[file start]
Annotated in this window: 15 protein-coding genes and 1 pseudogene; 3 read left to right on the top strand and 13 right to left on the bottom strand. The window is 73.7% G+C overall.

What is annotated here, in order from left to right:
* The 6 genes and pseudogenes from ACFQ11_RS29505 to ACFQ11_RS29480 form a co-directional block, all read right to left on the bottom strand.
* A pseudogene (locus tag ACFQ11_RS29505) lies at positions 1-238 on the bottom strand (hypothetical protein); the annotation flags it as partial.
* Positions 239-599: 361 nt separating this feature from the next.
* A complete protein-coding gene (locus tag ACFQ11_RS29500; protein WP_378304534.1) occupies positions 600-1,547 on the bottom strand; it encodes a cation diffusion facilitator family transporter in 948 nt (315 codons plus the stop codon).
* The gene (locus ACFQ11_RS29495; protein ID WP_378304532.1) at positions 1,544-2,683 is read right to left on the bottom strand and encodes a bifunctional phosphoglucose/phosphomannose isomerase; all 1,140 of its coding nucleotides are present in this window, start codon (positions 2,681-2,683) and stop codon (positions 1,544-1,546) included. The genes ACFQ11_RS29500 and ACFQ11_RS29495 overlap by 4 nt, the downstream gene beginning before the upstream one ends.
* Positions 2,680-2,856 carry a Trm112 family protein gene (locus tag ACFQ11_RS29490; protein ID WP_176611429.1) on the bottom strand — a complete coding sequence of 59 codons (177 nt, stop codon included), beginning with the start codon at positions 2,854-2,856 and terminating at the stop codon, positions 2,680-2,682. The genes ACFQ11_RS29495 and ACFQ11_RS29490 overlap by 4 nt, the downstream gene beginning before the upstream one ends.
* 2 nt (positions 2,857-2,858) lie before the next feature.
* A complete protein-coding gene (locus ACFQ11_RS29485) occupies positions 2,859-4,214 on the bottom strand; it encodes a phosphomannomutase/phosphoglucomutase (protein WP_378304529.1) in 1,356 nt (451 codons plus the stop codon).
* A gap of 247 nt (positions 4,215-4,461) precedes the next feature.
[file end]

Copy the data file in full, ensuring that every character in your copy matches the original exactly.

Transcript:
Annotated in this window: 15 protein-coding genes and 1 pseudogene; 3 read left to right on the top strand and 13 right to left on the bottom strand. The window is 73.7% G+C overall.

What is annotated here, in order from left to right:
* The 6 genes and pseudogenes from ACFQ11_RS29505 to ACFQ11_RS29480 form a co-directional block, all read right to left on the bottom strand.
* A pseudogene (locus tag ACFQ11_RS29505) lies at positions 1-238 on the bottom strand (hypothetical protein); the annotation flags it as partial.
* Positions 239-599: 361 nt separating this feature from the next.
* A complete protein-coding gene (locus tag ACFQ11_RS29500; protein WP_378304534.1) occupies positions 600-1,547 on the bottom strand; it encodes a cation diffusion facilitator family transporter in 948 nt (315 codons plus the stop codon).
* The gene (locus ACFQ11_RS29495; protein ID WP_378304532.1) at positions 1,544-2,683 is read right to left on the bottom strand and encodes a bifunctional phosphoglucose/phosphomannose isomerase; all 1,140 of its coding nucleotides are present in this window, start codon (positions 2,681-2,683) and stop codon (positions 1,544-1,546) included. The genes ACFQ11_RS29500 and ACFQ11_RS29495 overlap by 4 nt, the downstream gene beginning before the upstream one ends.
* Positions 2,680-2,856 carry a Trm112 family protein gene (locus tag ACFQ11_RS29490; protein ID WP_176611429.1) on the bottom strand — a complete coding sequence of 59 codons (177 nt, stop codon included), beginning with the start codon at positions 2,854-2,856 and terminating at the stop codon, positions 2,680-2,682. The genes ACFQ11_RS29495 and ACFQ11_RS29490 overlap by 4 nt, the downstream gene beginning before the upstream one ends.
* 2 nt (positions 2,857-2,858) lie before the next feature.
* A complete protein-coding gene (locus ACFQ11_RS29485) occupies positions 2,859-4,214 on the bottom strand; it encodes a phosphomannomutase/phosphoglucomutase (protein WP_378304529.1) in 1,356 nt (451 codons plus the stop codon).
* A gap of 247 nt (positions 4,215-4,461) precedes the next feature.